Hole in the Wall-Sugata Mitra.

Posted: December 4, 2010 in e-learning, hole in the wall, Mitra, Sugata

After attending the UK Innovative Education Forum 2010  this week in Manchester I wanted to write this blog and the main the reason I attended the meet, and that was the keynote speech by Professor Sugata Mitra.
“He is the instigator of the Hole in the Wall (HIW) experiment, where in the year 1999 a computer was placed in a kiosk created within a wall in an Indian slum at Kalkaji, Delhi and children were allowed to freely
use ithttp://www.hole-in-the-wall.com/Beginnings.html
The experiment was aimed at proving that kids could be taught by computers, in fact during his talk Prof Mitra quoted Arthur C Clarke saying “those teachers that can be replaced by machines….should be” and the second quote “when learners have interest, learning happens,”.
Sugata termed this learning as Minimally Invasive Education (MIE)  and during the keynote speech he mentioned Self-Organised Learning Environment (SOLE). The experiment has since been repeated at many place.

Key points from Manchester Talk

There are 1 billion children in the world, and of those 750million have inadequate resources, Prof Mitra illustrated this using a Pyramid  and he stated this pyramid exists in both developing and developed world.
He continued by stating that the problems are of  “relevance and problems of resources”. His initial survey looked at the achievements of the students as he moved away from the centre of Dehli, his finding showing that there was a correlation in distance from Delhi and student achievement showing that the further away from the centre of Dehli the poorer the achievement . After several other investigations he concluded that “remoteness and quality of education was correlated to migration of teachers, better teachers want to move to Dehli and get better conditions”. In the UK distribution in the quality of achievement was related to the density of council houses, showing that “the greater the density of council housing  the lower the GCSE scores”, and “the better teachers wanted to work in better areas”. So the reasons for lower achievement in India was geographical whilst in the UK it was social economic factors.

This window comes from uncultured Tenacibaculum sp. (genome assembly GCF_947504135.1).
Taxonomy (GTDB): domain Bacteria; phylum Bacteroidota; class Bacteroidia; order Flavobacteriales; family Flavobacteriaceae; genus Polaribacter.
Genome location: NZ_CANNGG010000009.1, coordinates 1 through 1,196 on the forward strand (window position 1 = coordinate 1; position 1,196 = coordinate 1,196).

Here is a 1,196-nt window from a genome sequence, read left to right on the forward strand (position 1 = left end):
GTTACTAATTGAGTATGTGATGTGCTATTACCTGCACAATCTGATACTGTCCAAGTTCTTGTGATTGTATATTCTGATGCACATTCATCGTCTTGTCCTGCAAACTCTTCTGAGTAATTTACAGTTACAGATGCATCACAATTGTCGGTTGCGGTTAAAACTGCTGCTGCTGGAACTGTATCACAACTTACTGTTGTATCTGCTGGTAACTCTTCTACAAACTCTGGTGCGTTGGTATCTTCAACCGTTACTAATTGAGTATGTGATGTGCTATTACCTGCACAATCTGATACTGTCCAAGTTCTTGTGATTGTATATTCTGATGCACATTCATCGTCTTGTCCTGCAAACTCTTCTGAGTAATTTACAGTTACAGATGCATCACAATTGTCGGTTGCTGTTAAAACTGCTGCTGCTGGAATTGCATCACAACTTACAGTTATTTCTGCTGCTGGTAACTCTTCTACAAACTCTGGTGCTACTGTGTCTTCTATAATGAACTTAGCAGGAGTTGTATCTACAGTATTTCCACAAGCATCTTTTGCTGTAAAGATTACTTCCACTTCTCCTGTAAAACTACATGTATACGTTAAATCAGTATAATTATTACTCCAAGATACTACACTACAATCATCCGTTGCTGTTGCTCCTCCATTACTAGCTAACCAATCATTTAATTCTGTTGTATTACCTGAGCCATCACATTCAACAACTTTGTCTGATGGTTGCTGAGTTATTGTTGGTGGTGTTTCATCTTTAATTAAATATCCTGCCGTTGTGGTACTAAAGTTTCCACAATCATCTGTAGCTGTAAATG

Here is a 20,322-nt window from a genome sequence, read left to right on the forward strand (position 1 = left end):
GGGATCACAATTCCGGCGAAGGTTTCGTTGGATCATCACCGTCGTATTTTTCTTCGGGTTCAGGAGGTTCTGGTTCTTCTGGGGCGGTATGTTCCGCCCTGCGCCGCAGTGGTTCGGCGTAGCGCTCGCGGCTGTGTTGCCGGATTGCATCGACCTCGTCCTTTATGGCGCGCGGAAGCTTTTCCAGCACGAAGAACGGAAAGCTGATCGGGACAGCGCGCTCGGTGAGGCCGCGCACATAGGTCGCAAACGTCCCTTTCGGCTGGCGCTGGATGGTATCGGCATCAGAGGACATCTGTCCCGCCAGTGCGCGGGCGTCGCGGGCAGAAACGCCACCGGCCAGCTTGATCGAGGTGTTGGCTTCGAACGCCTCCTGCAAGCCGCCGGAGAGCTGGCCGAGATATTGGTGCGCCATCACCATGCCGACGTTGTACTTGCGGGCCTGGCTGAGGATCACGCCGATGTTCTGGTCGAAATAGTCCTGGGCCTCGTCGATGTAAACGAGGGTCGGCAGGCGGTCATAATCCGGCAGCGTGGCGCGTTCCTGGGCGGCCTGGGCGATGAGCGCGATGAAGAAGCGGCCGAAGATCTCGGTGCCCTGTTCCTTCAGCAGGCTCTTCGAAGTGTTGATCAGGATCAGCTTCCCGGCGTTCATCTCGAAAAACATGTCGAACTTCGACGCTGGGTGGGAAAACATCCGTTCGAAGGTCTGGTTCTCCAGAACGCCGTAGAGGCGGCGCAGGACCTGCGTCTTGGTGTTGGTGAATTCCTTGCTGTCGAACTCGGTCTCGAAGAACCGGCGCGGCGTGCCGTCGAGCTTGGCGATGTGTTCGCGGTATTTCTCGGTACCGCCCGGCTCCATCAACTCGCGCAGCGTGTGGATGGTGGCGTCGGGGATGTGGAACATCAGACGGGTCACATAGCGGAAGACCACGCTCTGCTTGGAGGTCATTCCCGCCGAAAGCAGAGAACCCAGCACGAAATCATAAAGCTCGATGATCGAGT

What can we do? The hole in the wall..…..

Summary of  Findings

Sources @

  1. Dan Stucke says:

    I saw Sugata the week before at the SSAT conference- really enjoyed his talk.I'm also wondering how exactly this can translate into our classrooms. I'd like to know more about how much time students should be given for successful self-organised learning. Would a double lesson be sufficent? As ever traditional timetables hamper such things. When I spoke to Sugata he said that key to this was posing the right question in the first place – I'd be interested to hear more on what he thinks to be the right kind of question for pupils to successfully investigate.Lot's more questions! You can see my reflections here: http://www.mrstucke.com/2010/12/02/ssat-nc10-sugata-mitra/

  2. Mark says:

    Thanks for the link, I teach in Further Education 16-19+ and I wonder if his method would translate to older students, Professor Mitra made a reference that the age of "14" being the optimum age for learning to occur. A very interesting study something that should be looked at more extensively.

  3. Cathy says:

    It is very interesting to see how ICT are key for learning process, and how nowadays the teacher in class can develope new secuence of knowledge. The teacher is as importante as the vision they had of getting problems resolved in classroom, in life, in future.

  4. […] and features the thoughts and hopes of several renowned experts and educator including Sugata Mitra, Stepehn Heppel, Daphane Koller and Seth […]

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